1. Let’s just count our blessings here: this is a deep-cut from the middle of the tracklist on the band’s most slept on album, coming right after the emotional one-two punch of “Your Belgian Things” and “Mole,” and musically it sounds like a slightly cleaner version of the character sketches Darnielle would hammer out when he would write and record a song all in the same afternoon. And yet every one of this song’s four verses are razor-sharp and beautiful. There’s the first two verses, with their description of meth-score-as-suicide-mission, ending with the couplet, “Hands in your pockets and soot on your face/The warm love of God seeping through you.” And there’s the entire last verse, “now we are practical men of the world/we tether our dreams to the turf,” I mean I could go on but really, you should just listen to the song, or just pull up the lyrics and read them yourself. There’s no damn reason why a song that sounds this tossed-off should be this perfectly composed.
2. We Shall All Be Healed is Darnielle’s first foray into autobiographical songwriting, coming one year before The Sunset Tree. It’s a fictionalized series of snapshots based on his time spent as a self-described “speed freak” living in Portland, and while I am just as unqualified to write about methamphetamine as I was to write about domestic abuse, I don’t get the same feeling of intimate betrayal that I sometimes do from The Sunset Tree. I don’t know exactly why that is, though I suspect that I find the mindframe of a self-destructive addict more relatable than that of an abuse survivor, but I can’t really explain that either, it’s probably a subject that requires a good deal of soul-searching and self-analysis to fully uncover and you probably don’t want to hear me talk about myself that much.
3. “So, anyway our dealer is going through one of his periodic I’m-not-going-to-sell-to-you moments, which I’m just assuming means he got enough money and doesn’t need anybody hanging around his house, right now, right, so Max drives into Orange County into the housing projects where he knows who can get it, but we don’t know what to do once we get there. It’s not a thing we know. And I say we — I wasn’t with him this day — thank God, because he went and scored, and he was very excited, it worked, so he pulled over on the side of the 57 freeway in Orange County to fix and nod off, instead of, I guess his idea was fix and then get back on the freeway? But he didn’t do that ’cause he nodded out, and that’s when the California Highway Patrol came up behind him, and asked him how he was feeling with the needle of heroin on the seat, and he went to jail, and so, well, then years later I think, ‘Oh man, remember that one time Max went to Garden Grove?'” — John Darnielle, Bowery Ballroom, New York City, March 29, 2011 (source: The Annotated Mountain Goats)
4. I once heard We Shall All Be Healed described as “drug-user horror movie.” I don’t know where I heard that–or, read that, if I’m being verbally precise. I have a lot of things like this bouncing around in my head, single phrases about works of art that I read somewhere during a long day of wasted hours in front of my computer, probably an Amazon.com review or a comment on Songmeanings.net. I think I read somewhere that the Ramones were essentially just “The Beach Boys with the distortion turned up,” but I have no idea who said that, if it’s meant to be a compliment or an insult, or if it’s even a remotely intelligent thought to have about the Ramones.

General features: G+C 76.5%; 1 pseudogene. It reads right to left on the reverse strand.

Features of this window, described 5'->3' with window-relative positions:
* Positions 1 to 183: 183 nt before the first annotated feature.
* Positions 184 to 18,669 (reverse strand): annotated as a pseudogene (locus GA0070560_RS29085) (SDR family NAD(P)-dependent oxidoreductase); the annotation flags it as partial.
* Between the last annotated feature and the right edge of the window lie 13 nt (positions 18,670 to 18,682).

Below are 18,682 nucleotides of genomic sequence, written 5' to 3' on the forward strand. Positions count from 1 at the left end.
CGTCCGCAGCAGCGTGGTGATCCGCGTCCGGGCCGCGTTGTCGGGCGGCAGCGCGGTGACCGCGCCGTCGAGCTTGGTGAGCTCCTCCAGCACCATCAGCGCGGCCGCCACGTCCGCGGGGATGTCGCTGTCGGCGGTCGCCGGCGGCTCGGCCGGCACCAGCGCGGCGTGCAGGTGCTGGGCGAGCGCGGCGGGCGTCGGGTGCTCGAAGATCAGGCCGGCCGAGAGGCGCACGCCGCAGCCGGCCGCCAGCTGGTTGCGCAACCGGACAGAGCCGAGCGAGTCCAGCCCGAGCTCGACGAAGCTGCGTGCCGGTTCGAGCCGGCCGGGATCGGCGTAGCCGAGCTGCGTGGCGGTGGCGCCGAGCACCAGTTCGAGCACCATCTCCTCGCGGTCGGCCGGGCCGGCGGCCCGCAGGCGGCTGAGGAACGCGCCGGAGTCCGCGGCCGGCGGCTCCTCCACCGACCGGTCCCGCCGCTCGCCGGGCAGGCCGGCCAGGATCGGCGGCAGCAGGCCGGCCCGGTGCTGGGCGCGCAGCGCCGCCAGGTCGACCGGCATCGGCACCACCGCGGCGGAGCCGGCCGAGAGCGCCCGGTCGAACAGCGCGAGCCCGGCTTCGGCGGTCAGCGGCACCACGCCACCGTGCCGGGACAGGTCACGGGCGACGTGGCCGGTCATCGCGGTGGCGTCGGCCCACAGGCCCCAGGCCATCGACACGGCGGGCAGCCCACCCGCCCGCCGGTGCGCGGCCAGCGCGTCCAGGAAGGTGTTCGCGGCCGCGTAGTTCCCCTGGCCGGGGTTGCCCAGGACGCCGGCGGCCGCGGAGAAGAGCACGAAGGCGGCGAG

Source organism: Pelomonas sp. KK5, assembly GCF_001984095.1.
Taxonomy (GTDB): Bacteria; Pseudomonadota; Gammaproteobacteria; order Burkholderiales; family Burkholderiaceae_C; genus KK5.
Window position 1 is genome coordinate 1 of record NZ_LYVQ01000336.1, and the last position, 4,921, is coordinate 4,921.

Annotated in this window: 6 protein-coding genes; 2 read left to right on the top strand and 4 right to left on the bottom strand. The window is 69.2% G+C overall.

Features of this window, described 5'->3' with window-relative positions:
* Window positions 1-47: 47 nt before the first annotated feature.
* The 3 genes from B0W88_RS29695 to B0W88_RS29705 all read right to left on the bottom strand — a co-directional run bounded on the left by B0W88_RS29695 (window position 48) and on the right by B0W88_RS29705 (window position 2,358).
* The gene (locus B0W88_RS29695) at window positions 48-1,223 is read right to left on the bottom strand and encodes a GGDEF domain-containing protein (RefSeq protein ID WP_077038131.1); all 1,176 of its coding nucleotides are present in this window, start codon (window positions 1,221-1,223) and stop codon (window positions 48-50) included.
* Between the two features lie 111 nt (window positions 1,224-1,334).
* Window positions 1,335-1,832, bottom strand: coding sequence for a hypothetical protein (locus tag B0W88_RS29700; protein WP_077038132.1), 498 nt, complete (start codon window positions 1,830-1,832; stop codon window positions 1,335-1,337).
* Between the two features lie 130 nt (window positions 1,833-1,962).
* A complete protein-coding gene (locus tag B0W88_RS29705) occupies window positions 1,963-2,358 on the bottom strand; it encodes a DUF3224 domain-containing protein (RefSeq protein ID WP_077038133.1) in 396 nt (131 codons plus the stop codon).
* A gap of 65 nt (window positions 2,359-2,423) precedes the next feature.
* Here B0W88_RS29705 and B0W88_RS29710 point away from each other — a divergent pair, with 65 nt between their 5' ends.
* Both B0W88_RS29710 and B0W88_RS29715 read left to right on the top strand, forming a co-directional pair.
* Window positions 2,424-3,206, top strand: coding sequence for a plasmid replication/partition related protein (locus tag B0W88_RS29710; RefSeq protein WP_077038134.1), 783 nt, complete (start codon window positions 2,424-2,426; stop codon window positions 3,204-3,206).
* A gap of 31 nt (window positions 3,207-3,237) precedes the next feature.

Whoever made this comparison — if that person exists outside of my head — was probably influenced by the appearance of Exorcist star Linda Blair’s name on the tracklist, and also by the fact that methamphetamine abuse is fucking scary and Darnielle writes about it in a very clear, real way, not “real” in that he obsesses over the gory details, but emotionally real, so that when he sings about “shoving our heads straight into the guts of the stove,” you know damn sure he’s been there and felt the heat on his face.
If this album is anything like a horror movie, it’s because death and doom lurk around every corner, and we only know for sure that one person will survive.
5. A couple of years ago Darnielle released a demo of a song that he wrote around the same time as the songs on We Shall All Be Healed. I had always thought of it as being lighter in tone than most of the stuff on this album, but listening to it now for the first time in a while, it paints a picture just as bleak, if not actually a little bit scarier. Most of the people on We Shall All Be Healed are either in a deep state of denial about their lives, or they’ve passed through denial to acceptance, which is frightening in its own way, but “You & Me & A High Balcony” details the moments before the awful truth of the situation finally settles over two people who have been running from it for God knows how long. I wouldn’t want to be in that hotel room the next morning.
6. “Jellyfish riding the surf.” We Shall All Be Healed is about as sympathetic a portrait of meth addiction as you’re going to find, but it doesn’t let anyone off the hook, either. The characters here all know that they’re destroying themselves in pursuit of a temporary high; they’re addicts, it’s what they do. And while we’re not subjected to a finger-wagging moral about how Drugs Are Bad For You, we also aren’t given any context for WHY these people want to escape so bad they’ll risk death on a daily basis. We don’t have any reason to sympathize with them — except for the fact that they’re human beings, dangerous to anyone they touch, yes, but also caught up in a series of events they couldn’t possibly have foreseen and couldn’t have planned for even if they did.,
7. Oh man, remember that one time Max went to Garden Grove?